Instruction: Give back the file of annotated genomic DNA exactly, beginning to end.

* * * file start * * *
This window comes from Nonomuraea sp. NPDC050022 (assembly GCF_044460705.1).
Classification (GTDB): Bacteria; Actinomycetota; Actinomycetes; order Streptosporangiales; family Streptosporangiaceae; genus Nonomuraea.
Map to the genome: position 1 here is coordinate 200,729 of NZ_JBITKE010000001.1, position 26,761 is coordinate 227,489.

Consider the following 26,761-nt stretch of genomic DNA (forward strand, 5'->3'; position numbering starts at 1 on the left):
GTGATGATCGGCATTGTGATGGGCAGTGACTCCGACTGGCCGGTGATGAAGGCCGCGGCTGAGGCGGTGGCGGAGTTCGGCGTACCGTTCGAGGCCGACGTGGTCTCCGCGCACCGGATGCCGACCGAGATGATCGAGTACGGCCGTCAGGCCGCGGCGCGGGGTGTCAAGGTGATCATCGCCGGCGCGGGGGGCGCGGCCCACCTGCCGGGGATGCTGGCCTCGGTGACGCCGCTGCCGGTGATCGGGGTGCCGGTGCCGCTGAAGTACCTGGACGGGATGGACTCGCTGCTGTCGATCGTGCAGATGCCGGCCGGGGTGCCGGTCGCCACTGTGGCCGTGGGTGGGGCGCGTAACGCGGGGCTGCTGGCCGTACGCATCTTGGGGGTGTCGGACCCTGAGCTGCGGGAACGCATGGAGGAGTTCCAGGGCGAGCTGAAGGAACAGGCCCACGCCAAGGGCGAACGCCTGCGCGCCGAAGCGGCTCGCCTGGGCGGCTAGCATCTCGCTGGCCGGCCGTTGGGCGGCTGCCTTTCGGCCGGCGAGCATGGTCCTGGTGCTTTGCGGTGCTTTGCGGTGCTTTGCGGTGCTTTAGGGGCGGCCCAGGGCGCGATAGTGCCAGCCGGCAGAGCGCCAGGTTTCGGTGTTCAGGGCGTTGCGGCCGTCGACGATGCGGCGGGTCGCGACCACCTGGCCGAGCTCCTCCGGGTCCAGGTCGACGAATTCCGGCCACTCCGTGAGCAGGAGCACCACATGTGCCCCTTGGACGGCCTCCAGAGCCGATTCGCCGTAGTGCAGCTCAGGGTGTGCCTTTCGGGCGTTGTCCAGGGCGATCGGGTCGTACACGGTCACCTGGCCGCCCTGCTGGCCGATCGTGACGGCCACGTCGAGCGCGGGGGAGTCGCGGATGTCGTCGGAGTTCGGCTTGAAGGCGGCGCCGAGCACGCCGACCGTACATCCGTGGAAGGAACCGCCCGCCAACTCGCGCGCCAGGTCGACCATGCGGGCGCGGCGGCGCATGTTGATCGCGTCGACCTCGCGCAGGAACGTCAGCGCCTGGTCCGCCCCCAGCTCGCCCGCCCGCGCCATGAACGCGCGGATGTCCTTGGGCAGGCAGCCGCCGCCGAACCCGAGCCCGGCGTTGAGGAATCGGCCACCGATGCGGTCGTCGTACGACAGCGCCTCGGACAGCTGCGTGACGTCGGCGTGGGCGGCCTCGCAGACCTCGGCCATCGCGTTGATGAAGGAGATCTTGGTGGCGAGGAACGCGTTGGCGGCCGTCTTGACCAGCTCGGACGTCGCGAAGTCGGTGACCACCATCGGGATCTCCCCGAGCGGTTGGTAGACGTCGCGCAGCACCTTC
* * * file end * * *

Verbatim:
This window comes from Nonomuraea sp. NPDC050022 (assembly GCF_044460705.1).
Classification (GTDB): Bacteria; Actinomycetota; Actinomycetes; order Streptosporangiales; family Streptosporangiaceae; genus Nonomuraea.
Map to the genome: position 1 here is coordinate 200,729 of NZ_JBITKE010000001.1, position 26,761 is coordinate 227,489.

Consider the following 26,761-nt stretch of genomic DNA (forward strand, 5'->3'; position numbering starts at 1 on the left):
GTGATGATCGGCATTGTGATGGGCAGTGACTCCGACTGGCCGGTGATGAAGGCCGCGGCTGAGGCGGTGGCGGAGTTCGGCGTACCGTTCGAGGCCGACGTGGTCTCCGCGCACCGGATGCCGACCGAGATGATCGAGTACGGCCGTCAGGCCGCGGCGCGGGGTGTCAAGGTGATCATCGCCGGCGCGGGGGGCGCGGCCCACCTGCCGGGGATGCTGGCCTCGGTGACGCCGCTGCCGGTGATCGGGGTGCCGGTGCCGCTGAAGTACCTGGACGGGATGGACTCGCTGCTGTCGATCGTGCAGATGCCGGCCGGGGTGCCGGTCGCCACTGTGGCCGTGGGTGGGGCGCGTAACGCGGGGCTGCTGGCCGTACGCATCTTGGGGGTGTCGGACCCTGAGCTGCGGGAACGCATGGAGGAGTTCCAGGGCGAGCTGAAGGAACAGGCCCACGCCAAGGGCGAACGCCTGCGCGCCGAAGCGGCTCGCCTGGGCGGCTAGCATCTCGCTGGCCGGCCGTTGGGCGGCTGCCTTTCGGCCGGCGAGCATGGTCCTGGTGCTTTGCGGTGCTTTGCGGTGCTTTGCGGTGCTTTAGGGGCGGCCCAGGGCGCGATAGTGCCAGCCGGCAGAGCGCCAGGTTTCGGTGTTCAGGGCGTTGCGGCCGTCGACGATGCGGCGGGTCGCGACCACCTGGCCGAGCTCCTCCGGGTCCAGGTCGACGAATTCCGGCCACTCCGTGAGCAGGAGCACCACATGTGCCCCTTGGACGGCCTCCAGAGCCGATTCGCCGTAGTGCAGCTCAGGGTGTGCCTTTCGGGCGTTGTCCAGGGCGATCGGGTCGTACACGGTCACCTGGCCGCCCTGCTGGCCGATCGTGACGGCCACGTCGAGCGCGGGGGAGTCGCGGATGTCGTCGGAGTTCGGCTTGAAGGCGGCGCCGAGCACGCCGACCGTACATCCGTGGAAGGAACCGCCCGCCAACTCGCGCGCCAGGTCGACCATGCGGGCGCGGCGGCGCATGTTGATCGCGTCGACCTCGCGCAGGAACGTCAGCGCCTGGTCCGCCCCCAGCTCGCCCGCCCGCGCCATGAACGCGCGGATGTCCTTGGGCAGGCAGCCGCCGCCGAACCCGAGCCCGGCGTTGAGGAATCGGCCACCGATGCGGTCGTCGTACGACAGCGCCTCGGACAGCTGCGTGACGTCGGCGTGGGCGGCCTCGCAGACCTCGGCCATCGCGTTGATGAAGGAGATCTTGGTGGCGAGGAACGCGTTGGCGGCCGTCTTGACCAGCTCGGACGTCGCGAAGTCGGTGACCACCATCGGGATCTCCCCGAGCGGTTGGTAGACGTCGCGCAGCACCTTC